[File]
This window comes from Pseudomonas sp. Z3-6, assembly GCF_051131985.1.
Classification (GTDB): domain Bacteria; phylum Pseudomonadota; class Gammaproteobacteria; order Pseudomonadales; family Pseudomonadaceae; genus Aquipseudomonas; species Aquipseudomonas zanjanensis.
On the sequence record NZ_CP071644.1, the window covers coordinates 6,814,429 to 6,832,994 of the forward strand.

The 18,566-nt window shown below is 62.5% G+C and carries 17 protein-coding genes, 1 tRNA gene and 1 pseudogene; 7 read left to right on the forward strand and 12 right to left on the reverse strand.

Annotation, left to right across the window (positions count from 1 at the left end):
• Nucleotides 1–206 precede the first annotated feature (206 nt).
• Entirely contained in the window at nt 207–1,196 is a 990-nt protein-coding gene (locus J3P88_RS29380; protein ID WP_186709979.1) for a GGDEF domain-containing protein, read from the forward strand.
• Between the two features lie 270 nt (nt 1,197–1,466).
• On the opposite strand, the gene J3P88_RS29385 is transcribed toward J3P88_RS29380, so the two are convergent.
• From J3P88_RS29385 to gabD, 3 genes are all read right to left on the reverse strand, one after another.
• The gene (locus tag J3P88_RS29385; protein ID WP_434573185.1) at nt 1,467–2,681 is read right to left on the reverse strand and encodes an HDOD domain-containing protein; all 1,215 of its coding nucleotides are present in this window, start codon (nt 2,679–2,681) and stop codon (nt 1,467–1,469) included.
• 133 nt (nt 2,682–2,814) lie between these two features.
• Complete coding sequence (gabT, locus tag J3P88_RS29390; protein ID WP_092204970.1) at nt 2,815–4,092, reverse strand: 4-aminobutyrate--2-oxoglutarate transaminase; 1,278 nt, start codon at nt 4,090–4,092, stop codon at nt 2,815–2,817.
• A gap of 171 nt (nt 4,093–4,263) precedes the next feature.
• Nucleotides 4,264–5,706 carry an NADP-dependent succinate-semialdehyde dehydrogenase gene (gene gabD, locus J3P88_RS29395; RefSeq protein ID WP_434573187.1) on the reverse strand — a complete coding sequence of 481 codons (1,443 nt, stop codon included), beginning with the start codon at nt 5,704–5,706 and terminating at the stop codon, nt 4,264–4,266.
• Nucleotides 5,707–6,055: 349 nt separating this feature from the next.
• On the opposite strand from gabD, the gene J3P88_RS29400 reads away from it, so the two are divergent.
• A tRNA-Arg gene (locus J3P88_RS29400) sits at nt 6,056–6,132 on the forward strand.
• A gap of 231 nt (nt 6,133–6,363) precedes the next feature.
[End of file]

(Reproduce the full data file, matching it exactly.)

This window comes from Pseudomonas sp. Z3-6, assembly GCF_051131985.1.
Classification (GTDB): domain Bacteria; phylum Pseudomonadota; class Gammaproteobacteria; order Pseudomonadales; family Pseudomonadaceae; genus Aquipseudomonas; species Aquipseudomonas zanjanensis.
On the sequence record NZ_CP071644.1, the window covers coordinates 6,814,429 to 6,832,994 of the forward strand.

The 18,566-nt window shown below is 62.5% G+C and carries 17 protein-coding genes, 1 tRNA gene and 1 pseudogene; 7 read left to right on the forward strand and 12 right to left on the reverse strand.

Annotation, left to right across the window (positions count from 1 at the left end):
• Nucleotides 1–206 precede the first annotated feature (206 nt).
• Entirely contained in the window at nt 207–1,196 is a 990-nt protein-coding gene (locus J3P88_RS29380; protein ID WP_186709979.1) for a GGDEF domain-containing protein, read from the forward strand.
• Between the two features lie 270 nt (nt 1,197–1,466).
• On the opposite strand, the gene J3P88_RS29385 is transcribed toward J3P88_RS29380, so the two are convergent.
• From J3P88_RS29385 to gabD, 3 genes are all read right to left on the reverse strand, one after another.
• The gene (locus tag J3P88_RS29385; protein ID WP_434573185.1) at nt 1,467–2,681 is read right to left on the reverse strand and encodes an HDOD domain-containing protein; all 1,215 of its coding nucleotides are present in this window, start codon (nt 2,679–2,681) and stop codon (nt 1,467–1,469) included.
• 133 nt (nt 2,682–2,814) lie between these two features.
• Complete coding sequence (gabT, locus tag J3P88_RS29390; protein ID WP_092204970.1) at nt 2,815–4,092, reverse strand: 4-aminobutyrate--2-oxoglutarate transaminase; 1,278 nt, start codon at nt 4,090–4,092, stop codon at nt 2,815–2,817.
• A gap of 171 nt (nt 4,093–4,263) precedes the next feature.
• Nucleotides 4,264–5,706 carry an NADP-dependent succinate-semialdehyde dehydrogenase gene (gene gabD, locus J3P88_RS29395; RefSeq protein ID WP_434573187.1) on the reverse strand — a complete coding sequence of 481 codons (1,443 nt, stop codon included), beginning with the start codon at nt 5,704–5,706 and terminating at the stop codon, nt 4,264–4,266.
• Nucleotides 5,707–6,055: 349 nt separating this feature from the next.
• On the opposite strand from gabD, the gene J3P88_RS29400 reads away from it, so the two are divergent.
• A tRNA-Arg gene (locus J3P88_RS29400) sits at nt 6,056–6,132 on the forward strand.
• A gap of 231 nt (nt 6,133–6,363) precedes the next feature.